Planning application: demolition of gasholders certificate of lawfullness

Can someone explain to to me? Does it mean that National Grid still has to get permission to demolish the gasholders, that it's not a done deal?

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Yes, it looks like there is still a permit to get before they can go ahead from the application letters/notices. Let's find out what's going on. If there is still a chance to save them, then we should.

I can't find a clear announcement of what is going on and what exactly the site will be used for - (housing/mixed use we know, but what where when how who.. and if final plans/proposals are not yet approved for the housing, then I thought it was not permitted to demolish the site/land - until indeed proposals are agreed.

The Oval gas holder No.1. has been saved and given Grade II listing. There is an interesting story to it - read this:

and from the guardian:

I read on twitter @parksidemalvern there was a 'farewell tour' of the site where some locals participated:

I want to go on site and will look into this. If anyone can help let me know. 

If anyone has anything specific I can help with, I'm happy to do so. I just don't know where to start and don't have time to jump blindly into researching, etc....

There's not much you can do sadly - it'll happen soon, as Heidi pointed out there's the latest here and if anyone wants to see some pics there's lots here-

Pic a screenshot from here

Thanks, That's an amazing photo. I'm quite sickened that the powers that be lack to vision to at least save one of them. They're one of the things that drew me to the area. 

I am happy to provide you all with an update on the situation at your next RA meeting (or before). The PMRA have been heavily involved throughout the process and there are Resident Business Liaison meetings held on a monthly basis with National Grid (and now St Williams). The reserved matters application recently came to the Planning Committee pre app briefing (which I chair) , details of which are online.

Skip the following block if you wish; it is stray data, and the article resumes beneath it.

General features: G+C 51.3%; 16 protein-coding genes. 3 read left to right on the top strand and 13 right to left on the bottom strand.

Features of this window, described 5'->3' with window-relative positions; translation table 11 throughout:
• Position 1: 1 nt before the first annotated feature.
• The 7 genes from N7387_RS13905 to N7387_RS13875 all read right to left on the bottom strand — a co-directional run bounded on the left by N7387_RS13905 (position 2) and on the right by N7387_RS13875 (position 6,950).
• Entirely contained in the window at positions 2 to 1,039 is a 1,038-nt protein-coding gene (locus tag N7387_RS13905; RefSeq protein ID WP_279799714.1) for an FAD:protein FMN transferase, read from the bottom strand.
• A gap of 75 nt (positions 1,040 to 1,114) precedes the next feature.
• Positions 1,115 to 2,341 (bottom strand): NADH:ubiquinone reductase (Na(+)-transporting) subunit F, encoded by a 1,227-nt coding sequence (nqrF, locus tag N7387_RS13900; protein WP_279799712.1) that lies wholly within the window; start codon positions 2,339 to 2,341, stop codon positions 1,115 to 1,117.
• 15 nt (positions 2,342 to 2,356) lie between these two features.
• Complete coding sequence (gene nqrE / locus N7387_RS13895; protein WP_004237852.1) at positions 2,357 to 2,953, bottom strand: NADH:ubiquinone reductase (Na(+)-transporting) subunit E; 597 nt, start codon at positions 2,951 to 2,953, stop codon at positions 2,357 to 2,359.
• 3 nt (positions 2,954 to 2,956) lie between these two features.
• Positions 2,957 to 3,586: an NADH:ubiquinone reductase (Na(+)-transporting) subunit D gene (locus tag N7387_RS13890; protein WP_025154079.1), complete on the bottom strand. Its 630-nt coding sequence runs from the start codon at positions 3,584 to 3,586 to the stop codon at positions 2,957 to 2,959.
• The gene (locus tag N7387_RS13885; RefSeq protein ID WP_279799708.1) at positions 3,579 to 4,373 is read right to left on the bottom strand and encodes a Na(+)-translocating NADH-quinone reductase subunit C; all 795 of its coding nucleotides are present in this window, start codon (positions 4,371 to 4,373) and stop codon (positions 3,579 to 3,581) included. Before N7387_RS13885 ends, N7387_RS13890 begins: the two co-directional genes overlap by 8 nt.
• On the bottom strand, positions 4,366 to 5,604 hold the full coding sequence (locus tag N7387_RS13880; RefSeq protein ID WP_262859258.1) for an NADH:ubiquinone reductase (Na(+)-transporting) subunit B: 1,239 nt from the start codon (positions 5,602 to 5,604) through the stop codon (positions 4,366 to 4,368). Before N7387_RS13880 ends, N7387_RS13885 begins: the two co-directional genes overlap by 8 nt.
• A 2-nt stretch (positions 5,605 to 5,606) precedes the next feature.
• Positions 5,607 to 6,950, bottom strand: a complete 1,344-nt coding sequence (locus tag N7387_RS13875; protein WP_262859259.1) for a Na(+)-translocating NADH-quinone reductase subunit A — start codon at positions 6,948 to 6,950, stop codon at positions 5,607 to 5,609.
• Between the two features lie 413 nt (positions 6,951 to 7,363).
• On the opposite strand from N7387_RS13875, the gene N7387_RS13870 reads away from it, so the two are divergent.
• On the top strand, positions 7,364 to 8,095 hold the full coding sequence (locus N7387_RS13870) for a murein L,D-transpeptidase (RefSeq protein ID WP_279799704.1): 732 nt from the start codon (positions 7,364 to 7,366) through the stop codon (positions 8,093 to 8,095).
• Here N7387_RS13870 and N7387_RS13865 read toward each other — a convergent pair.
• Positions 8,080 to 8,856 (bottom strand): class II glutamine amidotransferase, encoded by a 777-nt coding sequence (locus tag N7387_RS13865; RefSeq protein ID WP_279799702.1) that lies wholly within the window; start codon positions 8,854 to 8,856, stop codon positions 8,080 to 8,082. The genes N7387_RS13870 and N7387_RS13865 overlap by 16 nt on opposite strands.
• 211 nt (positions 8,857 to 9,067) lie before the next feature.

Please do not hesitate to drop me a line for more info and a request for a meeting if that will help.

Peray Ahmet


I would like the latest update on this - I have been away for a couple of weeks and not sure if a RA meeting has taken place, sorry I missed it if so. A bit out of the local loop at the moment.  

I will email you separately Peray, I have a particular question on this. Thanks for your input.


I Think there a waste of space if they cant be used in some way, otherwise get rid of them.  

Yeah quite right. I've been having to look upon those eyesores almost daily for thirty years now. About time they knocked them down.

Although I will commend the strength of the Parkside Malvern residents group. 

Don't worry, you'll get your wish, just like M&S.

Funnily enough I used to think they were a bit of an eyesore, but they've grown on me over the past 30 years and I'm sad they're going. Colin's article is worth a read. No 3 isn't unique but No. 1 is a piece of our industrial heritage.